What actually happens when someone objects during a wedding

There are few things more horrifying to imagine happening at your wedding than somebody standing up to object. But the idea of choosing to speak now rather than forever holding your peace is something that only happens in movies… right? 

Speaking to Reader's Digest, wedding officiant Pamela Henry explained the classic phrase "speak now, or forever hold your peace" is actually a "Christian marriage ceremony tradition that was first introduced during medieval times." Originally, objections were a final opportunity for townspeople, who may not have had the opportunity to do so otherwise, to present any legal reasons why a particular couple should not be wed. In the pre-digital age, word didn't spread as fast, so this last-ditch moment was considered sacred. Couples wouldn't be wed if, for example, one party was already married to somebody else, was not of legal age, or was being forced into it.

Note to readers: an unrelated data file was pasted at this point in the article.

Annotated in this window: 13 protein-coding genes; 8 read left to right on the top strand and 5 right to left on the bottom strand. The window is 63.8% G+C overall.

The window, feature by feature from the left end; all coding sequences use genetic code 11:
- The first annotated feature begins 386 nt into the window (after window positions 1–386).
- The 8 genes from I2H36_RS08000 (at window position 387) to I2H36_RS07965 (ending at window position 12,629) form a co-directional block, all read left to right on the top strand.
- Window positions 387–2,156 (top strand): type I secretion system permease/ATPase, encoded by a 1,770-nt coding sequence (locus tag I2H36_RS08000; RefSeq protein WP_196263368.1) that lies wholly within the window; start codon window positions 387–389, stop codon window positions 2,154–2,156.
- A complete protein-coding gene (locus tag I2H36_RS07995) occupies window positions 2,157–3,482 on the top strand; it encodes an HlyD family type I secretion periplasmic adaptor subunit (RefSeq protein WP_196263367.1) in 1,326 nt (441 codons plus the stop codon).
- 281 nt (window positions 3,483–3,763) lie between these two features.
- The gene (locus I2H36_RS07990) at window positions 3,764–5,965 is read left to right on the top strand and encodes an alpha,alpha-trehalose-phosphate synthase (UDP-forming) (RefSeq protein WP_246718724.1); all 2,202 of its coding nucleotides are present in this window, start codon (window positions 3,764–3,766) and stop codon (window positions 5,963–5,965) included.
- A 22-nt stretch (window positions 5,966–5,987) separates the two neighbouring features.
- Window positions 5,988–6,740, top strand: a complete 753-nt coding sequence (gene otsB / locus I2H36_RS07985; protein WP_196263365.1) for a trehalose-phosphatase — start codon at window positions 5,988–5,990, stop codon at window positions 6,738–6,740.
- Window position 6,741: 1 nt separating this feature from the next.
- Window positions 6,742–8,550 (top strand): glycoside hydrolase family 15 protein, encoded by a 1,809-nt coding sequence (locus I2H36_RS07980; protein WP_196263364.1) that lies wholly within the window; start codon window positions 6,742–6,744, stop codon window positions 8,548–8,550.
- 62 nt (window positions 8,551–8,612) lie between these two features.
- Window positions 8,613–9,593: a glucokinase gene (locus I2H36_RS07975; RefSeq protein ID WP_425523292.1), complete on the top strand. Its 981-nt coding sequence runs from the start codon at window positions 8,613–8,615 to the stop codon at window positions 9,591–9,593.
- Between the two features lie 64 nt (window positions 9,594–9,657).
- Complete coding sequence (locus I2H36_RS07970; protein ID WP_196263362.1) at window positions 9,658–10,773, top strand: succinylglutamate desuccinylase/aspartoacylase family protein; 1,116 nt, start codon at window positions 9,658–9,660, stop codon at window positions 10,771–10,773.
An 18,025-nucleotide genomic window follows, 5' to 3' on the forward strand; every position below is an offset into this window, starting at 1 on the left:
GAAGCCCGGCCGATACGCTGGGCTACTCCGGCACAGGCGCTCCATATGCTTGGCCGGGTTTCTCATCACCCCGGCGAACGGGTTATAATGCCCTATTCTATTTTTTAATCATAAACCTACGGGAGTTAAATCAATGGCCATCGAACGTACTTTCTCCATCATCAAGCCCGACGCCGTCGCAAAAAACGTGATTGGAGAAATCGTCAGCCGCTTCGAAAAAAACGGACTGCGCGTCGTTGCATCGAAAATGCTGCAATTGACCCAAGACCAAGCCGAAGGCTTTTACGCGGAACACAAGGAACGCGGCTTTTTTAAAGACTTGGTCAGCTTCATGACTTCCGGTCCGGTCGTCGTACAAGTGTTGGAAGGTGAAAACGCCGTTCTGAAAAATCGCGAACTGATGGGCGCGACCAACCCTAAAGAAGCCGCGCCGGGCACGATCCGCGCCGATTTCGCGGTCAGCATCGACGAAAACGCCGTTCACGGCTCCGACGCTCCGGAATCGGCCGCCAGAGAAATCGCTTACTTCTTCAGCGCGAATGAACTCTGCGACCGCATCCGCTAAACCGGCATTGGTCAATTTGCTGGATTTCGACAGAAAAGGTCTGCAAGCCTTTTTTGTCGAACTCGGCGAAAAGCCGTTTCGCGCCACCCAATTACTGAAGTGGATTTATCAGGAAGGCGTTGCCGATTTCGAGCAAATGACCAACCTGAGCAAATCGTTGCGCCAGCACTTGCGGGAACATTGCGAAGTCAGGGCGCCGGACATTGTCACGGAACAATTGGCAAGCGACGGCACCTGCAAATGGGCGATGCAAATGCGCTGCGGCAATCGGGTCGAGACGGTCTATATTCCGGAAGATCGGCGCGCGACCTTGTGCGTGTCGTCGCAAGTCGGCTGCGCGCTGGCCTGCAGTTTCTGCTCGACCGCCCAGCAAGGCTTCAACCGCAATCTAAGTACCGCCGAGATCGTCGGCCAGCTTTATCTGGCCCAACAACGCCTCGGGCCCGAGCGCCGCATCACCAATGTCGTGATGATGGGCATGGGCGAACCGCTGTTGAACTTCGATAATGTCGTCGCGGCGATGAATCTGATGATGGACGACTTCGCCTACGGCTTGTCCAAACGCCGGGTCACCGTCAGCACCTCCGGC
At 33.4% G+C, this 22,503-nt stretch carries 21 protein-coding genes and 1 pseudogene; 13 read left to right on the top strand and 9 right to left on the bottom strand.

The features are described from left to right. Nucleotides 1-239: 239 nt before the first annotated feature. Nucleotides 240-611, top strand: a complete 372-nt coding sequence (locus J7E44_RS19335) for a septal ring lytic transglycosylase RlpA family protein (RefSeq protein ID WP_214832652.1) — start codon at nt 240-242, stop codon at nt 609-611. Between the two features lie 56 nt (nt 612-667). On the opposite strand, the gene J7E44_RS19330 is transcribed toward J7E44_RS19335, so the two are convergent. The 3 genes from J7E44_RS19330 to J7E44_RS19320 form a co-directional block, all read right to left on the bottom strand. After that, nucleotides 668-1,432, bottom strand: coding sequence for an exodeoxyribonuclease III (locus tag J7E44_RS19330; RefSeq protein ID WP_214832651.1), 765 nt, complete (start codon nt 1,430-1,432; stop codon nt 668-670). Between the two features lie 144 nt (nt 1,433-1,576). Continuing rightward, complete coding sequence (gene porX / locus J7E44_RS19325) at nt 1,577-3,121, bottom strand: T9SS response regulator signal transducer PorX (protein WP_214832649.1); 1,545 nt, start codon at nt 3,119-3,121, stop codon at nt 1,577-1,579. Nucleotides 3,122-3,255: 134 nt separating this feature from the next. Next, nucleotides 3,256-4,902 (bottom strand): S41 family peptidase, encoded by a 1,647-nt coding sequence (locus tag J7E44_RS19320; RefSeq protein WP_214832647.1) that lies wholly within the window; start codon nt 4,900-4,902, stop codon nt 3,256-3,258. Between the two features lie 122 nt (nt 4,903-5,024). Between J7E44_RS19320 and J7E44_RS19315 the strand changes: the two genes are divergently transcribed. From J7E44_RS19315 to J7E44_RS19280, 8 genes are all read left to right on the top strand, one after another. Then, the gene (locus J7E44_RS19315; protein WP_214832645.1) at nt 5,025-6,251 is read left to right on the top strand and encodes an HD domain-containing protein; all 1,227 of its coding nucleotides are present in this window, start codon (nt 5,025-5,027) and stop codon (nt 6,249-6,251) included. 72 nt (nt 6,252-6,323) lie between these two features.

As Henry says, though, these objections aren't nearly as commonplace as you might think, given how often they pop up as a dramatic device in movies (and they definitely don't allow an objection from someone who's simply in love with the bride or groom to stop the wedding). If, in dire circumstances, someone does object during the ceremony, standard practice today is to pause the proceedings and speak privately to the person about what exactly their issue is. 

Legally, though, there's really nothing the wedding officiant can do if someone objects. As Robinson confirmed, once the couple in question has a valid marriage license, the legal union is already in place prior to the ceremony.

In fact, according to Robinson, the only real modern objection to a marriage would have to come from a county clerk or other government entity (essentially whoever is issuing the license in the first place). Most ceremonies don't even use the phrasing anymore, as it's so outdated.